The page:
The themes are also far from amazing (http://www.bloggerthemes.net/ does try to remedy this), and the selection in font is pretty much non-existent. 

And, most of all, Blogger, in general, seems to try to get in your way every single time you want to just "write a short entry", or "get this article on the internet". 

So, what did the update fix/add?

It added some analytics directly on the front page; I was surprised to find out this blog had over 50,000 page views in the past 2 weeks. 

Also, it cleaned up a editor a *tiny* bit (it still escapes out on the tab), and, the main replacement was just making the editing textarea/contenteditable larger.

The design is also much better and clearer.

But, they still completely ignored the actual problems that plague Blogger; so, I just can't keep waiting any longer, I'm going to try and pick from the enormous assortment of options (Posterous had caught by eye, but, its been acquired, so, I don't want to risk anything on it). 

Sunday, March 18, 2012

Experiences in Go-ing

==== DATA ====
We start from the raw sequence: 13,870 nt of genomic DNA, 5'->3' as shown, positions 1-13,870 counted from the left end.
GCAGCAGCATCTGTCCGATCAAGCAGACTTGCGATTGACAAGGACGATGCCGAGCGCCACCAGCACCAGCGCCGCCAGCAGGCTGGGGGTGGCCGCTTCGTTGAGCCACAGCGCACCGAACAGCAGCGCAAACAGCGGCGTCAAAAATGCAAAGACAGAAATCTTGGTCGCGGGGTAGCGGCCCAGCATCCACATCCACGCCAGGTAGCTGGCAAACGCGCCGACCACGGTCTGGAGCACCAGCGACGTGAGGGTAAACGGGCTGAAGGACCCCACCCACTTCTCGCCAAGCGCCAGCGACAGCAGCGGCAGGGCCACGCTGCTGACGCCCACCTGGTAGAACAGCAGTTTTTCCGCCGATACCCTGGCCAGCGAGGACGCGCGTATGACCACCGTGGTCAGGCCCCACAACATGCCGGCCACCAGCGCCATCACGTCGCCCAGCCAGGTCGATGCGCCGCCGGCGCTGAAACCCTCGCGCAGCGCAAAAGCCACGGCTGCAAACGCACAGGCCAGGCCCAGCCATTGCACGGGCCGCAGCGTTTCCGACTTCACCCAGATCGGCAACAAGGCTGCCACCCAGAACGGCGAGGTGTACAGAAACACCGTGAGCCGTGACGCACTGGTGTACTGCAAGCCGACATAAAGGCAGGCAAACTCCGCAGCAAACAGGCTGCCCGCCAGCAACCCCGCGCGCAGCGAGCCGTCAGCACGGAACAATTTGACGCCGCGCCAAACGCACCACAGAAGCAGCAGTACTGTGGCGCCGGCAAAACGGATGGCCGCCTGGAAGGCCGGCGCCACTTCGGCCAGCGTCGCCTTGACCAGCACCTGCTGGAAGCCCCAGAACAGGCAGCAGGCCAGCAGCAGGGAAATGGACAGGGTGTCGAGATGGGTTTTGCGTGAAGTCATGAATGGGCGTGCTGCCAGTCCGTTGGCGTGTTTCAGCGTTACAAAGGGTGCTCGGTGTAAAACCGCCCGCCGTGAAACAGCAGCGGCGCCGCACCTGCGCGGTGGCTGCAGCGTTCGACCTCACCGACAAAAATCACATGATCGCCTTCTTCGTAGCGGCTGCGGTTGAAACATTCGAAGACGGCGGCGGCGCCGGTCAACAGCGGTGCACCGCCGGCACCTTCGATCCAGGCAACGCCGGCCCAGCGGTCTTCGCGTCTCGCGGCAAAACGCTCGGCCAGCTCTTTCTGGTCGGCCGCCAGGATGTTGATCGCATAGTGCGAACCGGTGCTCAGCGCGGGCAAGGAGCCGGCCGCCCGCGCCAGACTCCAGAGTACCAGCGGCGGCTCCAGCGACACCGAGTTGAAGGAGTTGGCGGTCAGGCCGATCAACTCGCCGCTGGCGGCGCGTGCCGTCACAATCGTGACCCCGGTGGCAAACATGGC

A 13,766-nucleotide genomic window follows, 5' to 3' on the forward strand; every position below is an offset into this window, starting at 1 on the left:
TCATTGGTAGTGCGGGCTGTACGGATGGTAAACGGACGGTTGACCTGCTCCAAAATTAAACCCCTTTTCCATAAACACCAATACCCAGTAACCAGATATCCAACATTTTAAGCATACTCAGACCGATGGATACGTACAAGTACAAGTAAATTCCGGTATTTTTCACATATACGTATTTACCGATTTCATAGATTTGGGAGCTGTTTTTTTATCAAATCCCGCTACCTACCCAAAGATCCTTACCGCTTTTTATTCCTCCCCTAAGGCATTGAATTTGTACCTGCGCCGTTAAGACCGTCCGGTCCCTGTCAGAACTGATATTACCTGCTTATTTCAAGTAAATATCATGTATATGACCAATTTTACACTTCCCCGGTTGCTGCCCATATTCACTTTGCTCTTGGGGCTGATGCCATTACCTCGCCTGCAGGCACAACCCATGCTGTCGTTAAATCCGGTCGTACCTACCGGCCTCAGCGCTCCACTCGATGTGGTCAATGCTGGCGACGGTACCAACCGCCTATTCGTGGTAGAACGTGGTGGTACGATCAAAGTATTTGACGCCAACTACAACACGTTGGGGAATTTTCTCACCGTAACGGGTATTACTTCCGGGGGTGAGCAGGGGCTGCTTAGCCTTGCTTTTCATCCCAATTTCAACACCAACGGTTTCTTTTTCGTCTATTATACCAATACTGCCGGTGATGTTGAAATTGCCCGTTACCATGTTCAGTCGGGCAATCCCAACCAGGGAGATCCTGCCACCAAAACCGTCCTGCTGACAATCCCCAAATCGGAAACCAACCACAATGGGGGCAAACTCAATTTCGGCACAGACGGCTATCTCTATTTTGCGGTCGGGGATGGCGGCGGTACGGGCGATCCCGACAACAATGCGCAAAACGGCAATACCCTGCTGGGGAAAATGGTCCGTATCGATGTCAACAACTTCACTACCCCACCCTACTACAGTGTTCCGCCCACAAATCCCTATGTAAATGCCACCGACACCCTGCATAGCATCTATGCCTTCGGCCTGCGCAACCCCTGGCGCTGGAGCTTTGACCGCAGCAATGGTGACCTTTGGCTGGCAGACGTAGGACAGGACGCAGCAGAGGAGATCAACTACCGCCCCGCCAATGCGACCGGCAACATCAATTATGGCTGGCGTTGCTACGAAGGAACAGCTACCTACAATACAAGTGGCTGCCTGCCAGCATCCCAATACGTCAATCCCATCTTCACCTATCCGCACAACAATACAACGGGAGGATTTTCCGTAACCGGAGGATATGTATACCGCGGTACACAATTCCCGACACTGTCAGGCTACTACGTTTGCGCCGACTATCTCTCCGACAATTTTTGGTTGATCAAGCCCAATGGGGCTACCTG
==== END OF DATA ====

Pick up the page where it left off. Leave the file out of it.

I've been messing around with Go for quite some time now and I wanted to share my experiences.

When I first looked at Go, I put it aside as "just another language", and moved on with whatever I was doing.

I mean, there are languages popping up every day that are worth nothing whatsoever because the ideas they bring to the table are too few to take the risk of using a language that isn't popular (less documentation, less support, less everything).

That summer, I began writing some more low-level C/C++ code to implement a Bayesian classifier stock recommend-er thing. It was a complete disaster.

Just some basic string parsing was a nightmare; C gave no utilities whatsoever, and C++ was good, until I hit an error and it gave me a 20 line long error report, and, I had to use all kinds of specialized templates for the simplest of things!